This wine was made using 30% new French Oak and 70% French/American Oak which were 1yr old. It has a rated Alcohol of 15.5% which is very typical for Zinfandel. There were 1900 cases made, so availability should be very good – ask your local wine ship to order it or simply call the winery.

Nose: blackberry jam, peppercorn, baseball mitt leather, black cherry, tar.

Taste: Explosive tar-dipped blackberry jam and spice.. great finish that lingers longer than I thought it would. little bit of heat on the backend but it’s reasonably balanced.

Maryhill Zin Impressions:
I’m really glad I had a bottle of this which had some more age on it as I think it was entirely way too immature last year compared to what I’m feelin’ about it now. This wine is a serious contender and is one you need to really seek out and compare it to the likes of what CA is doing. It has a great finish and I’d hit it all day long with BBQ Ribs, pulled-pork, Fajita’s, and smoked meats.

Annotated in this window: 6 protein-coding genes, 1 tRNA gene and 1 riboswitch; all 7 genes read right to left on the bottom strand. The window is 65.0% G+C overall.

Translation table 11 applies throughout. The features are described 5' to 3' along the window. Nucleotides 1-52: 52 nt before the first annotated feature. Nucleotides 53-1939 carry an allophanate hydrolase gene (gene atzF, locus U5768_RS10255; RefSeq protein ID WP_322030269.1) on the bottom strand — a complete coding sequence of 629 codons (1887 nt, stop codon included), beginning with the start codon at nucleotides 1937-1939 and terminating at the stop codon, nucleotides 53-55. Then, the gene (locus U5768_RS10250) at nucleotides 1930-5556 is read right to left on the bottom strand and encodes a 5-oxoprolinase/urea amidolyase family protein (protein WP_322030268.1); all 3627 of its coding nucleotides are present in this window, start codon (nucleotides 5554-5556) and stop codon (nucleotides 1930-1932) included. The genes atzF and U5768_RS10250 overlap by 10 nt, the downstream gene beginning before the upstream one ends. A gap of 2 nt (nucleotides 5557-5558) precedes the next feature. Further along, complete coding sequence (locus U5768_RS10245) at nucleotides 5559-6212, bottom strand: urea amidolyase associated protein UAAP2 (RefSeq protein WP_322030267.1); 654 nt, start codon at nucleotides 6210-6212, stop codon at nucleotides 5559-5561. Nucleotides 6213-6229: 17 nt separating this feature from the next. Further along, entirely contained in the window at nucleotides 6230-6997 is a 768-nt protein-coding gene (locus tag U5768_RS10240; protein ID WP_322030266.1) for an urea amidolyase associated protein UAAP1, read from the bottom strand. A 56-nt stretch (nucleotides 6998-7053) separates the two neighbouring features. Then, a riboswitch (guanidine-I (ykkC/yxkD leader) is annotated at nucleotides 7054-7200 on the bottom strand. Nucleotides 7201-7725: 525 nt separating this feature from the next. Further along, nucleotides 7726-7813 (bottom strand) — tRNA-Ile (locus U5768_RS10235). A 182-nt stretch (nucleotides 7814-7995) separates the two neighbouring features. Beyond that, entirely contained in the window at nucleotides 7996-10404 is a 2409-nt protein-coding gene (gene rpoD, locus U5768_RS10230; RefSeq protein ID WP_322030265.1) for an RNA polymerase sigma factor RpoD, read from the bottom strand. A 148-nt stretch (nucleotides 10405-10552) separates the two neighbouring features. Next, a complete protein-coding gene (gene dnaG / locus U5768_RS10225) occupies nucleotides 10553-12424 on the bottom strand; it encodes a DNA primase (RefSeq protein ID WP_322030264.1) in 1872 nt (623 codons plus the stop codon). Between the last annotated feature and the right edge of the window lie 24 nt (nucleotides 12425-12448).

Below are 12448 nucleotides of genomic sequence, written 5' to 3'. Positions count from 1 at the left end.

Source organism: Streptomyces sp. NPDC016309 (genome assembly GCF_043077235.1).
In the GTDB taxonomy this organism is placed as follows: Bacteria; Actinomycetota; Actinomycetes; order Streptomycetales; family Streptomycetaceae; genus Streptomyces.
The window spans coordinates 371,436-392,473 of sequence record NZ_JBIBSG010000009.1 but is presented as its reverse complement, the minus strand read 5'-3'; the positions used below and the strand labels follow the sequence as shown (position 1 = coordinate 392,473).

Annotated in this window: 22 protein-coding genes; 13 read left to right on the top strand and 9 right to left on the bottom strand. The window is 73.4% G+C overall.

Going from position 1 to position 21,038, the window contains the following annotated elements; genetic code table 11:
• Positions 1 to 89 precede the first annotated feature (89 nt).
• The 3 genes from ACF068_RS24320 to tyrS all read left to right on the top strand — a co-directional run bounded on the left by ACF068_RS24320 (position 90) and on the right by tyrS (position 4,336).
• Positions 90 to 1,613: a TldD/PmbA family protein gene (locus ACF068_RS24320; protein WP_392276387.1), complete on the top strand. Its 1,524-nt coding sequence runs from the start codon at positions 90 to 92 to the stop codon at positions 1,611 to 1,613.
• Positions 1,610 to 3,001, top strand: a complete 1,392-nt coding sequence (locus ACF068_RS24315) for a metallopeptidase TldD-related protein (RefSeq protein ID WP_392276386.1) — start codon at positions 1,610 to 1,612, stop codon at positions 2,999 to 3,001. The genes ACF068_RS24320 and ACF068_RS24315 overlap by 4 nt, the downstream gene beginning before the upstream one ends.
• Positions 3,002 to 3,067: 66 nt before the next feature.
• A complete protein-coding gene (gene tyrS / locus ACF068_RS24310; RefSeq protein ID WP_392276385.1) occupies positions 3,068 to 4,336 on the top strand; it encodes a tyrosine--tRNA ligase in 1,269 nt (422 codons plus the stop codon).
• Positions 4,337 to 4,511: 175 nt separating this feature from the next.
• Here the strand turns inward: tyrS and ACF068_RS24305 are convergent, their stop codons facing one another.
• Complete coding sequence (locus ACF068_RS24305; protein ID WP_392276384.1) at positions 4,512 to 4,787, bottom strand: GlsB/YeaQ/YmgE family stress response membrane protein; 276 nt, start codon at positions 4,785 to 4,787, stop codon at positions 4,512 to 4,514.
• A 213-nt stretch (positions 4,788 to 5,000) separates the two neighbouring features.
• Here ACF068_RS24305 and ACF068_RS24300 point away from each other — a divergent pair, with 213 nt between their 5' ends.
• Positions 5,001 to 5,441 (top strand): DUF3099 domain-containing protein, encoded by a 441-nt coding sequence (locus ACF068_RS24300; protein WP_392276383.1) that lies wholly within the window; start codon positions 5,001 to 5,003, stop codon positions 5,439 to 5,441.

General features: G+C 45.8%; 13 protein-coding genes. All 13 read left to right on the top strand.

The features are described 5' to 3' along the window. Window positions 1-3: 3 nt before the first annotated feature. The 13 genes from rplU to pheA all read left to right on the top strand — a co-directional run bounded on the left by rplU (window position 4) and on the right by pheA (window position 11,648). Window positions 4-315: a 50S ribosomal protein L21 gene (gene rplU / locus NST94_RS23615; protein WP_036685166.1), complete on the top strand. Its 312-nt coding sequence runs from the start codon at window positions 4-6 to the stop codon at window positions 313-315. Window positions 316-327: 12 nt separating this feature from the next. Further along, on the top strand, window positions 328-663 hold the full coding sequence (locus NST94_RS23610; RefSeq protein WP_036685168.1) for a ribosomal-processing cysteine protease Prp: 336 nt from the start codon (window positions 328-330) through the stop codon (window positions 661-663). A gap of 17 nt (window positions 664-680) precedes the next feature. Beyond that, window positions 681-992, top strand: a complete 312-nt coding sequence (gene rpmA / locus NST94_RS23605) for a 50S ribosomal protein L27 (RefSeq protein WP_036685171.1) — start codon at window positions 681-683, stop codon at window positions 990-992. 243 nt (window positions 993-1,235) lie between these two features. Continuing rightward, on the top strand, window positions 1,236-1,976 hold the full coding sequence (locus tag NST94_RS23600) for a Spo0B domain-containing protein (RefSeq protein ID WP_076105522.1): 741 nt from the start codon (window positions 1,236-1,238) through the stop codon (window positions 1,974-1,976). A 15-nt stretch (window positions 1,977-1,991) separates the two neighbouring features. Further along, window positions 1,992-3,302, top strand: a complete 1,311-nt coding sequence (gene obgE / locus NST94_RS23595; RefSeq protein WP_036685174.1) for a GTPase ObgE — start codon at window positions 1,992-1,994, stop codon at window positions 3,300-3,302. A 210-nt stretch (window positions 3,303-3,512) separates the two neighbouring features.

Ravenswood 2005 “Old Vine” Zinfandel – Lodi County – $15
Ravenswood has been producing wines since the 1970s and has done a remarkable job of kicking out wines which are affordable and tasty while also doing some “higher-end” stuff to boot.

I know there are wine-snobs out there who’d turn their nose at this stuff and in the spirit of full-disclosure, I was one of them. Comon, a “grocery-store” brand? Really? I hadn’t give Ravenswood a good, concerted try for awhile as my last experience with them was less-than-positive. But like wine, people change, our palate’s chagne – the entire wine experience is one that’s chocked full of change – embrace it.

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Ravenswood actually does a blending process for this wine which consists of 84% Zinfandel, 14% Petite Sirah and 2% “mixed blacks”. Kind of sneaky, but I think the overall flavor profile is going to appeal to those who are new to Zin and may not appreciate having their palate’s ass kicked quite as hard by something like the Maryhill.Nose: Jammy, Peppercorned cherries on top of shoe leather with hints of tobacco and menthol